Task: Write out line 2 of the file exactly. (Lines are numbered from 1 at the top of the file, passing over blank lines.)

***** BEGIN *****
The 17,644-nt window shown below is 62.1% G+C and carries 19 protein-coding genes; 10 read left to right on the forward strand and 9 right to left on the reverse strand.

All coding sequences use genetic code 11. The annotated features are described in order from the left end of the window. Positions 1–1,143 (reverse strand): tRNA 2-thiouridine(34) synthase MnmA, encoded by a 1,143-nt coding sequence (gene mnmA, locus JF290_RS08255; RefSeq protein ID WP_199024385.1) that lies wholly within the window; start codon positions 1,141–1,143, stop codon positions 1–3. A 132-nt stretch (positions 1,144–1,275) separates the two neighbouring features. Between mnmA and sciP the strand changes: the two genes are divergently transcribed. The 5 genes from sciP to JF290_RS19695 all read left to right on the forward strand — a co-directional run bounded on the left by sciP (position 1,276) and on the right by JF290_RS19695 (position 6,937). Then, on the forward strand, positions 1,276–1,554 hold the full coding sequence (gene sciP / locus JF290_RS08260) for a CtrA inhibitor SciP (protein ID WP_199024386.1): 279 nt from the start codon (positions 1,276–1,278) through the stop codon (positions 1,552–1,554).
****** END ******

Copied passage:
All coding sequences use genetic code 11. The annotated features are described in order from the left end of the window. Positions 1–1,143 (reverse strand): tRNA 2-thiouridine(34) synthase MnmA, encoded by a 1,143-nt coding sequence (gene mnmA, locus JF290_RS08255; RefSeq protein ID WP_199024385.1) that lies wholly within the window; start codon positions 1,141–1,143, stop codon positions 1–3. A 132-nt stretch (positions 1,144–1,275) separates the two neighbouring features. Between mnmA and sciP the strand changes: the two genes are divergently transcribed. The 5 genes from sciP to JF290_RS19695 all read left to right on the forward strand — a co-directional run bounded on the left by sciP (position 1,276) and on the right by JF290_RS19695 (position 6,937). Then, on the forward strand, positions 1,276–1,554 hold the full coding sequence (gene sciP / locus JF290_RS08260) for a CtrA inhibitor SciP (protein ID WP_199024386.1): 279 nt from the start codon (positions 1,276–1,278) through the stop codon (positions 1,552–1,554).